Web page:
You have to be careful what you celebrate these days. Last Sunday Aston Villa players jumped about with each other for a while after scrambling to safety from the cliff-edge of relegation and received a stern ticking-off from the always schoolmasterly Roy Keane.
This was not an occasion for exuberant pleasure, according to the slate-faced former Manchester United player. Rather than leaping around, Keane seemed to be suggesting, those Villa players should have been walking away quietly to reflect at length on the personal shortcomings that had brought them to the edge of the cliff in the first place.
Well, it’s a point of view. On the other hand, if you can’t dance for joy when your apparently knocked-out team somehow rises off the floor, gives the Championship the slip and therefore doesn’t have to go to Millwall next season, I’m not entirely sure when you can dance for joy.
Similarly, the scenes on the final whistle at Selhurst Park – Jose Mourinho and his Tottenham coaching staff in a bouncing group-embrace at the conclusion of a plucky 1-1 draw with Crystal Palace – drew some raised eyebrows, and even some Keane-style scorn in some quarters. ‘Where was these people’s dignity?’ seemed to be the drift.
Again, though, I’m inclined to think, why not? That coaching staff had met their target for Spurs in 2019/20, and one which had looked unattainable at certain points as the season unfolded: they had kept them up. A lot of work had clearly gone into that project, and I would say they were entitled to a moment of celebratory togetherness however demeaning it might have looked to people from the outside.
But we seem to live in a time of creeping misery about other people’s expressions of joy, with scornful disapproval becoming the norm. It started with players entirely innocently (and, actually, from a fan’s point of view, rather enjoyably) posting photos of themselves in the dressing room enjoying wins in routine league games. (‘What are they actually celebrating?’) And then it seemed to expand outwards to encompass celebrating victory in the Carabao Cup (not big enough), victory in the Europa League (not big enough, either)… And now escape from relegation seems to be on the proscribed list, too. Pretty soon the only thing you’ll be allowed to celebrate is clinching the Champions League – but only if it’s not your first, of course.
I spotted no leaping around in unison by our coaching staff in the television coverage last Sunday, and Frank Lampard’s comments after the defeat of Wolves and the confirmation of Champions League football next year, were modest and classy, as ever. But some jumping around wouldn’t have been amiss, in my opinion. People have been talking about expectations being met, but let’s take a moment to remember how few expectations many people with a professional understanding of the game had for this club in 2019/20, and how meagre the general expectation actually was.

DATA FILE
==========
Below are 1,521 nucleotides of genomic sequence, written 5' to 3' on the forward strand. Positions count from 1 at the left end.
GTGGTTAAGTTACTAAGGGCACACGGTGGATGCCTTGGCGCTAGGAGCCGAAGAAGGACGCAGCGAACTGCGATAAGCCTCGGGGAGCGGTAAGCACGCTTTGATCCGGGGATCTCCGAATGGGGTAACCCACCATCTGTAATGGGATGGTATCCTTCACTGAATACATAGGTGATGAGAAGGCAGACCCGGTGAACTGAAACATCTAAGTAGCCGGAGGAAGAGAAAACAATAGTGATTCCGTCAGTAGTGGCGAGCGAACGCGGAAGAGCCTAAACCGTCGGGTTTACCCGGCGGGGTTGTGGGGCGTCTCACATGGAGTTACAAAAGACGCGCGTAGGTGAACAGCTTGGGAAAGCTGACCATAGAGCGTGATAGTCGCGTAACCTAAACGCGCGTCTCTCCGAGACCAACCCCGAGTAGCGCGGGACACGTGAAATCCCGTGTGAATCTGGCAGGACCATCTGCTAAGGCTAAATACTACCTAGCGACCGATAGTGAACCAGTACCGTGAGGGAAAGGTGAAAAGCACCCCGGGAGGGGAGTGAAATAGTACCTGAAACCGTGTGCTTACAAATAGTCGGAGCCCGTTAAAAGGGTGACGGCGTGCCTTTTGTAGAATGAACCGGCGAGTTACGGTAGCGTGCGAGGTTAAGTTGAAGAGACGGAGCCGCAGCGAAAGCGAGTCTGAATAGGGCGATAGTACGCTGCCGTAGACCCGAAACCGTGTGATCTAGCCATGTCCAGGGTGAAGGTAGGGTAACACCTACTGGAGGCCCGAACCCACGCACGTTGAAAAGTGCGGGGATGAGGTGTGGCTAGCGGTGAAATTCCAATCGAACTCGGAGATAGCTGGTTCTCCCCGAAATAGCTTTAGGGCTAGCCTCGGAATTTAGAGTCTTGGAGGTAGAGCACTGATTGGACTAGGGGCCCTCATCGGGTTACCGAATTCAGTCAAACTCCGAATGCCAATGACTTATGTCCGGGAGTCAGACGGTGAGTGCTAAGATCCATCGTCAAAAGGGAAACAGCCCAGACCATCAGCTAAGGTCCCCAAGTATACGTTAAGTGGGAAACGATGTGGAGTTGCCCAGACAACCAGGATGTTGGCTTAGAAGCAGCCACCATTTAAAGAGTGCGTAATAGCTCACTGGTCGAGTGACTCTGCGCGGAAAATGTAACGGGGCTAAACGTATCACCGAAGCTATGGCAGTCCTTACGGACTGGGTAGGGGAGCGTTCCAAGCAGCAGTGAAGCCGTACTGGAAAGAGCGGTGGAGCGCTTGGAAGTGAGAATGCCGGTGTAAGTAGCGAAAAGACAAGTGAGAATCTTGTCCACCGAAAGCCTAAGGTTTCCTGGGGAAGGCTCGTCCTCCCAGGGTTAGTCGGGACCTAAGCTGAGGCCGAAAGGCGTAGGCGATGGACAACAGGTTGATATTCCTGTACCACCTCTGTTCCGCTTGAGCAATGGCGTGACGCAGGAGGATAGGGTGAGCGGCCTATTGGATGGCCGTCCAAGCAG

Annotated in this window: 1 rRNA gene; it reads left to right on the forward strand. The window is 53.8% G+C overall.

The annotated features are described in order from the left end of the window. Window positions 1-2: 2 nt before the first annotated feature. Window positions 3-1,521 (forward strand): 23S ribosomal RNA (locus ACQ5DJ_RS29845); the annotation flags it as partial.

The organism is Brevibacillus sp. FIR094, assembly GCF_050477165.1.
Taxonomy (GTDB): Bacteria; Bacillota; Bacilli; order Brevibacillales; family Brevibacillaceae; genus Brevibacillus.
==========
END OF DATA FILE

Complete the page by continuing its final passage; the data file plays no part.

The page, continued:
Read: Lampard reaction to Wolves win
Just three of the 17 pundits whom the BBC asked to predict the top four last summer had Chelsea anywhere on their lists: Mark Schwarzer (formerly of this parish, of course) said we would finish third, and Ruud Gullit, bless him, weighed up the situation (new manager, best player off to Real Madrid, transfer ban in place) and decided we would only come second this time. Matthew Upson soberly and, as it happens, correctly put us fourth. But he thought Spurs would finish above us, so obviously he loses an enormous number of soothsayer points on his Platinum Frequent Pundit card for that.
He was by no means alone, though. Fully 15 out of 17 pundits thought Spurs were going to be a top four side in 2019/20. The two who didn’t were Karen Carney and, bless him all over again, Ruud Gullit.
Less than half (eight out of 17) had Liverpool beating City to the title. Only three pundits managed to name three of the final four, albeit in various wrong positions – Danny Murphy, Alan Shearer and Matthew Upson.
And only one pundit had all four: stand up Ruud Gullit. But he had none of them in the right place. All of the right notes, but not necessarily in the right order, then, like Eric Morecambe playing Grieg’s Piano Concerto in the famous sketch. (Ruud thought Man United would win the league and Liverpool would finish third.)
Don’t get me wrong: I like the idea that, for Chelsea these days, a top four finish is the ‘minimum’ expectation. But this season, in the particular circumstances in which we found ourselves, it simply wasn’t. Consequently, then, everyone involved in the outcome that was so efficiently concluded with that victory over Wolves is entitled to a quietly satisfied fist-pump – and, hell, even some leaping around. Just as long as Roy Keane isn’t looking. And, frankly, even if he is.
Anyway, that’s the league done and dusted. Just the two more trophies to play for. We are blessed, truly blessed.